As for the trade war, he said that while it was going to weigh heavily on financial markets, "there is little that the G7 can collectively say unless Trump decides to abruptly change his mind".

Police officers keep watch from a roof in Biarritz ahead of the summit. Photo: AP alt=Police officers keep watch from a roof in Biarritz ahead of the summit. Photo: AP

Chinese analysts also noted that Trump's dispute with the world's second-largest economy would have some bearing on the summit.

Wei Zongyou, a US foreign policy expert at Fudan University in Shanghai, said it appeared increasingly unlikely that China and the US would reach a trade deal before the 2020 US presidential election.

"Trump's approach reflects his consistent position on trade and his style of applying extreme pressure, which will lead to the escalation in the trade war growing in intensity," he said.

"The possibility of the two sides reaching a consensus before the election is decreasing each day."

Wei said other topics such as calls for free and fair trade, protection of intellectual property rights and reform of the World Trade Organisation would also feature in Biarritz, "but there is not likely to be any actual progress on trade issues".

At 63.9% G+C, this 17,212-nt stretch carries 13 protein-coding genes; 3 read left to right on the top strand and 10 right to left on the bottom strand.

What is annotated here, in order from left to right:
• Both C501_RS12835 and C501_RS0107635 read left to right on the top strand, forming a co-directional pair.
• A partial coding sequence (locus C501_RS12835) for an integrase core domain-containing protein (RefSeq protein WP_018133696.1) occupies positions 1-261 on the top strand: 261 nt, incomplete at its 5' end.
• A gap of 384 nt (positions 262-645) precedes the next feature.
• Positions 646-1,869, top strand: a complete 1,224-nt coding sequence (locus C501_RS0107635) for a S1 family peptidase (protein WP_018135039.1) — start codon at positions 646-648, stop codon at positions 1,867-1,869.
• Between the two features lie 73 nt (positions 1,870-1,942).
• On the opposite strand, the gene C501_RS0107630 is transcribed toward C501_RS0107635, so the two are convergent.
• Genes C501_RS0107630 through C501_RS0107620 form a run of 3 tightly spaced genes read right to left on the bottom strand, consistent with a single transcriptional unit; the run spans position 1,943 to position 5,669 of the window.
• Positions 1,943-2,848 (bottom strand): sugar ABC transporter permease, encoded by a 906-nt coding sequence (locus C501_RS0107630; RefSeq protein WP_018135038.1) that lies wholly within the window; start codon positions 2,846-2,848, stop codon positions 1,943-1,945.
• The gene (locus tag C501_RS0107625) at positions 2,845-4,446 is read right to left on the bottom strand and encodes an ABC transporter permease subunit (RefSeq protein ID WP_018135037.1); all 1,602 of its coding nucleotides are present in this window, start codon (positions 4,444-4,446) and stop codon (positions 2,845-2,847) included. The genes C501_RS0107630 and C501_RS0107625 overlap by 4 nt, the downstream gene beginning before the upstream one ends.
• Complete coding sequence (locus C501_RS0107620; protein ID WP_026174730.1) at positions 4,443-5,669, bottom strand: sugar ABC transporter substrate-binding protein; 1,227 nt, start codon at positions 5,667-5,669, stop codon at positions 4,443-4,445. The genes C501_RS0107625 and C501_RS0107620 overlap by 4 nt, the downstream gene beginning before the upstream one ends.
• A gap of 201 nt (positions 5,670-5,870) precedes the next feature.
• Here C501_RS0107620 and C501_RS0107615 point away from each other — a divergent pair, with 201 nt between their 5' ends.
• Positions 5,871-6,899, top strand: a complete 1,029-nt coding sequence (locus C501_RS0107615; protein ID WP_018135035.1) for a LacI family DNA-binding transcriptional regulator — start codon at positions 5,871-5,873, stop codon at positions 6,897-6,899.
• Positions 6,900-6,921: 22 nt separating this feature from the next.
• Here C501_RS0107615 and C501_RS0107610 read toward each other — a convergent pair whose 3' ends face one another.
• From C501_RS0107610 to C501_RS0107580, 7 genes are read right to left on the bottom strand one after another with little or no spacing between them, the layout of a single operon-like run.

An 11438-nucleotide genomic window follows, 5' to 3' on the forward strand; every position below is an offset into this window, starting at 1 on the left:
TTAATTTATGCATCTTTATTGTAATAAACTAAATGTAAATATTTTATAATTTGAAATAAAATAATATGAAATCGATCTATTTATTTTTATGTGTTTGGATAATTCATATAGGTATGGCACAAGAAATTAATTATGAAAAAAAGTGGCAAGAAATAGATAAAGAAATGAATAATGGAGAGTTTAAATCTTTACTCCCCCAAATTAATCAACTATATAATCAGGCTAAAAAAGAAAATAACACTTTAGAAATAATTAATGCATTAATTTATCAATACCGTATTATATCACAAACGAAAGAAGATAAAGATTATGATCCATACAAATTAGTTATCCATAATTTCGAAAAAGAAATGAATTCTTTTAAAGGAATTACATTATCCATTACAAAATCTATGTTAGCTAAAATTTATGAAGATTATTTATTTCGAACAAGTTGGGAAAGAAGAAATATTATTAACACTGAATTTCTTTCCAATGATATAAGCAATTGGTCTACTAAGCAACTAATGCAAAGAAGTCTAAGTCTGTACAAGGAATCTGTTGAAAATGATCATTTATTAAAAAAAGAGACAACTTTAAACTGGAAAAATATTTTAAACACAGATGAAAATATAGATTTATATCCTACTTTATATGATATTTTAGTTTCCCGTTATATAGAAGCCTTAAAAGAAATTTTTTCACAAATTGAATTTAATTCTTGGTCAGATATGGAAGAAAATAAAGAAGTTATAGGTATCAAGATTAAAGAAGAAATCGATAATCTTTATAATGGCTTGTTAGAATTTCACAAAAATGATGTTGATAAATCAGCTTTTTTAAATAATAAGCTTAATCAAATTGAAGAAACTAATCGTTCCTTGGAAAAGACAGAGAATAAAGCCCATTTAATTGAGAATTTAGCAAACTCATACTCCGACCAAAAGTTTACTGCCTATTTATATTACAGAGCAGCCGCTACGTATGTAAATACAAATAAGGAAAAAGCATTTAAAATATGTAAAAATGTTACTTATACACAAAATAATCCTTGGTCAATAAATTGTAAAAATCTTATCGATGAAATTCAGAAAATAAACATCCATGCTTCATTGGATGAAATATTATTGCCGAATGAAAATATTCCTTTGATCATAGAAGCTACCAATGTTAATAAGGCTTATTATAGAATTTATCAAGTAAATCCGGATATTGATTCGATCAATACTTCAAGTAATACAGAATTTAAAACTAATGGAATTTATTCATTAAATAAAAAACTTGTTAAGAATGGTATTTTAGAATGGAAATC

Wang Huiyao, founder and president of the Beijing-based Centre for China and Globalisation think tank, said the higher US tariffs on Chinese goods would not find support at the G7 meetings.

"China is not the one instigating this conflict " it has been forced to respond, it is not the initiator," he said. "The US is the one who initiated [the dispute], and so [these] measures will not be welcomed by the G7.

"The G7 is not necessarily unfavourable to China, and many will also be dissatisfied with Trump's threats."

China unveiled retaliatory tariffs of 5 and 10 per cent on US$75 billion of American goods on Friday, blaming the US for escalating the dispute.

" Donald J. Trump (@realDonaldTrump) August 23, 2019

Hours later Trump tweeted angrily that China and "many other countries" had taken advantage of the US in areas such as trade and intellectual property theft.

He announced that the US would increase tariffs on US$250 billion in Chinese goods to 30 per cent from 25 per cent beginning on October 1, while raising duties on the remaining US$300 billion in Chinese products to 15 per cent from 10 per cent.

China responded to the latest developments with hawkish pieces in its state-run media, with the official party mouthpiece People's Daily describing Trump's newest levies as "barbaric".

"This kind of provocation only harms others and does not benefit anyone, and has already approached the limits of what the American people can tolerate," the commentary said.

This article originally appeared in the South China Morning Post (SCMP), the most authoritative voice reporting on China and Asia for more than a century. For more SCMP stories, please explore the SCMP app or visit the SCMP's Facebook and Twitter pages. Copyright © 2019 South China Morning Post Publishers Ltd. All rights reserved.

Copyright (c) 2019. South China Morning Post Publishers Ltd. All rights reserved.